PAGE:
A torn ACL will not heal without surgery. But nonsurgical treatment may be effective for patients who are elderly or have a very low activity level. If the overall stability of the knee is intact, your doctor may recommend simple, nonsurgical options.

Bracing: Your doctor may recommend a brace to protect your knee from instability. To further protect your knee, you may be given crutches to keep you from putting weight on your leg.

Physical therapy: As the swelling goes down, a careful rehabilitation program is started. Specific exercises will restore function to your knee and strengthen the leg muscles that support it.

Surgical Treatment

Rebuilding the ligament: Most ACL tears cannot be sutured (stitched) back together. To surgically repair the ACL and restore knee stability, the ligament must be reconstructed. Your doctor will replace your torn ligament with a tissue graft. This graft acts as scaffolding for a new ligament to grow on.

Grafts can be obtained from several sources. Often they are taken from the patellar tendon, which runs between the kneecap and the shinbone. Hamstring tendons at the back of the thigh are a common source of grafts. Sometimes a quadriceps tendon, which runs from the kneecap into the thigh, is used. Finally, cadaver graft (allograft) can be used.

There are advantages and disadvantages to all graft sources. You should discuss graft choices with your own orthopaedic surgeon to help determine which is best for you.

Because the regrowth takes time, it may be six months or more before an athlete can return to sports after surgery.

Procedure: Surgery to rebuild an anterior cruciate ligament is done with an arthroscope using small incisions. Arthroscopic surgery is less invasive. The benefits of less invasive techniques include less pain from surgery, less time spent in the hospital, and quicker recovery times.

Rehabilitation

Whether your treatment involves surgery or not, rehabilitation plays a vital role in getting you back to your daily activities. A physical therapy program will help you regain knee strength and motion.

If you have surgery, physical therapy first focuses on returning motion to the joint and surrounding muscles. This is followed by a strengthening program designed to protect the new ligament. This strengthening gradually increases the stress across the ligament. The final phase of rehabilitation is aimed at a functional return tailored for the athlete’s sport.

Prevention of anterior cruciate ligament injury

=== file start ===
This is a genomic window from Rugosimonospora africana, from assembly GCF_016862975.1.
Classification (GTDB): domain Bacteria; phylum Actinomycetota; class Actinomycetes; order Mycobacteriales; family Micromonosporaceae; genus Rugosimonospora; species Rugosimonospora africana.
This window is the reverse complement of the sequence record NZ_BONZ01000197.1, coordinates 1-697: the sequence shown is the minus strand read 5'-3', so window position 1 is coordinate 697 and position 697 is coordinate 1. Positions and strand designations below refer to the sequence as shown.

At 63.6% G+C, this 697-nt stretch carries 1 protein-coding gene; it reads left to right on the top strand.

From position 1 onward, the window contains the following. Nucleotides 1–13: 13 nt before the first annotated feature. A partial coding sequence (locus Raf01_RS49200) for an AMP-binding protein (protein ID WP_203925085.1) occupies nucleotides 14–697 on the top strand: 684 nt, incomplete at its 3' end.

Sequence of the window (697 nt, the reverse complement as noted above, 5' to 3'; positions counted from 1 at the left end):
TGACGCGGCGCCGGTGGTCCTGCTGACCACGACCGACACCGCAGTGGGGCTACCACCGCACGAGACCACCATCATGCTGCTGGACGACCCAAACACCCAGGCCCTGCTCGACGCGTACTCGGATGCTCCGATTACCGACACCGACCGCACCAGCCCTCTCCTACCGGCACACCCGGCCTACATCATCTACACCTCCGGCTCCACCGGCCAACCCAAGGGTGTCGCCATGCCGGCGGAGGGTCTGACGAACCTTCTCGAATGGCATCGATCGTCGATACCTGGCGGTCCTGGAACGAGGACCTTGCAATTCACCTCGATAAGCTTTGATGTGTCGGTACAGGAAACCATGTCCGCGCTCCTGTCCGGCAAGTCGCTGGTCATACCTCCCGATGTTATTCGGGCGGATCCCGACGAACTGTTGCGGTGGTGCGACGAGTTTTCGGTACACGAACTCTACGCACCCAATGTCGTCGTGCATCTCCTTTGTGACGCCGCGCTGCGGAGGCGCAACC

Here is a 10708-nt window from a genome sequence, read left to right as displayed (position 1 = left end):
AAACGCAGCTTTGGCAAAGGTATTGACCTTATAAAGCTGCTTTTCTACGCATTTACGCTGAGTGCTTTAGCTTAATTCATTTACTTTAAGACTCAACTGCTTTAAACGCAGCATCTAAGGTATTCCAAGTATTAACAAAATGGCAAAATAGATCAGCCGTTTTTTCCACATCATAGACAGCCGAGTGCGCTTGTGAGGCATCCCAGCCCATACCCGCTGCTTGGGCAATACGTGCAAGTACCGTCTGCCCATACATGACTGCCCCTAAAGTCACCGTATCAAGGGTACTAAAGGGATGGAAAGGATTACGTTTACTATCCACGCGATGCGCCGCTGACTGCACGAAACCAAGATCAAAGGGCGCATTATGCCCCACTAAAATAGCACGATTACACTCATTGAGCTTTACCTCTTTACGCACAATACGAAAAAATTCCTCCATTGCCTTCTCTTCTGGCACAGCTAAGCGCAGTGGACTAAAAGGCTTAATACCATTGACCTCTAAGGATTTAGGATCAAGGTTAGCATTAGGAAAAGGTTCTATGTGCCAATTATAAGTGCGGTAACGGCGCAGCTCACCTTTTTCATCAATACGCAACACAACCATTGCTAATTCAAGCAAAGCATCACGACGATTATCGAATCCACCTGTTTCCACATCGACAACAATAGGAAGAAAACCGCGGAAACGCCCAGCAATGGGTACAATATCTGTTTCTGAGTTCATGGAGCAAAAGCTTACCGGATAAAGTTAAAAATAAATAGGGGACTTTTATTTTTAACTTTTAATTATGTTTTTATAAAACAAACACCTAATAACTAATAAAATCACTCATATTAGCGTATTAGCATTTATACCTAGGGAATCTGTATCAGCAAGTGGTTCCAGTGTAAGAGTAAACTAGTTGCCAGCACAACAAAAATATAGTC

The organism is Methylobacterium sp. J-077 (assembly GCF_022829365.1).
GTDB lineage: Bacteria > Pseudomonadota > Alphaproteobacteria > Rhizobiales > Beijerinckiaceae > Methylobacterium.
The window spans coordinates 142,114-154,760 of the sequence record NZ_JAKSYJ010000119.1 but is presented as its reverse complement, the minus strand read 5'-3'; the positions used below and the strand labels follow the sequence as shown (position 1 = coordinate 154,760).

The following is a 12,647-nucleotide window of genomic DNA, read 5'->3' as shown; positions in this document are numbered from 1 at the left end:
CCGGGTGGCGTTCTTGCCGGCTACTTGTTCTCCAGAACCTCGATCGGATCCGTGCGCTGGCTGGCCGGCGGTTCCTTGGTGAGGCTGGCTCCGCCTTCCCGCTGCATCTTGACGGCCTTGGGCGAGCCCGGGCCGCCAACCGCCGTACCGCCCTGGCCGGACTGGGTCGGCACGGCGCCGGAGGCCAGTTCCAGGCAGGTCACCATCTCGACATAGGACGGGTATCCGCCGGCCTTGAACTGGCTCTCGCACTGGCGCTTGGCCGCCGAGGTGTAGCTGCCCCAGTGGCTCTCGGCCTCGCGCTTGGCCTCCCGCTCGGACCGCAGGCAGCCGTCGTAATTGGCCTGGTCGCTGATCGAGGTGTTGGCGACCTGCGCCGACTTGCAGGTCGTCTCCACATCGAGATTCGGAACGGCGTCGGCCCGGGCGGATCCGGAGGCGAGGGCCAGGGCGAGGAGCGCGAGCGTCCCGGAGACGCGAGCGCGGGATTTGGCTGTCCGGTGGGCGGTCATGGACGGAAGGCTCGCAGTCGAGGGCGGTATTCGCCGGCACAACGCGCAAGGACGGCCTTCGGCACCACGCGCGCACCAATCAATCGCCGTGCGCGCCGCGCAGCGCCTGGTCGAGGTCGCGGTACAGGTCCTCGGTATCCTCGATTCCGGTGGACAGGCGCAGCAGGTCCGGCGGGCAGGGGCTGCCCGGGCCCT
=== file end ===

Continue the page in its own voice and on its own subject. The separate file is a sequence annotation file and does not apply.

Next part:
Many ACL injuries can be prevented if the muscles that surround the knees are strong and flexible.

Prevention focuses on proper nerve and muscle control of the knee. Exercises aim to increase muscle power, balance, and improve core strength and stability.

The following training tips can reduce the risk of an ACL injury:

  • Train and condition year round.
  • Practice proper landing technique after jumps.
  • When you pivot, crouch and bend at the knees and hips. This reduces stress on the ACL.
  • Strengthen your hamstring and quadriceps muscles. The hamstring muscle is at the back of the thigh; the quadriceps muscle is at the front. The muscles work together to bend or straighten the leg. Strengthening both muscles can better protect the leg against knee injuries.

An anal fissure is a tear in the lining of the lower rectum (anal canal) that causes pain during bowel movements.

What is an anal fissure?

An anal fissure is a tear in the lining of the lower rectum (anal canal) that causes pain during bowel movements. Anal fissures don’t lead to more serious problems.

Most anal fissures heal with home treatment after a few days or weeks. These are called short-term (acute) anal fissures. If you have an anal fissure that hasn’t healed after 8 to 12 weeks, it is considered a long-term (chronic) fissure. A chronic fissure may need medical treatment. Anal fissures are a common problem. They affect people of all ages, especially young and otherwise healthy people.

Pathophysiology and Etiology

The exact etiology of anal fissures is unknown, but the initiating factor is thought to be trauma from the passage of a particularly hard or painful bowel movement. Low-fiber diets (eg, those lacking in raw fruits and vegetables) are associated with the development of anal fissures. No occupations are associated with a higher risk for the development of anal fissures. Prior anal surgery is a predisposing factor because scarring from the surgery may cause either stenosis or tethering of the anal canal, which makes it more susceptible to trauma from the hard stool.

Initial minor tears in the anal mucosa due to a hard bowel movement probably occur often. In most people, these heal rapidly without long-term sequelae. In patients with underlying abnormalities of the internal sphincter, however, these injuries progress to acute and chronic anal fissures. Studies of the internal anal sphincter and of anal canal physiology have been performed with varied results, but at least one abnormality is likely to present in the internal anal sphincter of many anal fissure patients.

The most commonly observed abnormalities are hypertonicity and hypertrophy of the internal anal sphincter, leading to the elevated anal canal and sphincter resting pressures. The internal sphincter maintains the resting pressure of the anal canal; anal-rectal manometry can be used to measure this pressure. Most patients with anal fissures have elevated resting pressure, which returns to normal levels after surgical sphincterotomy.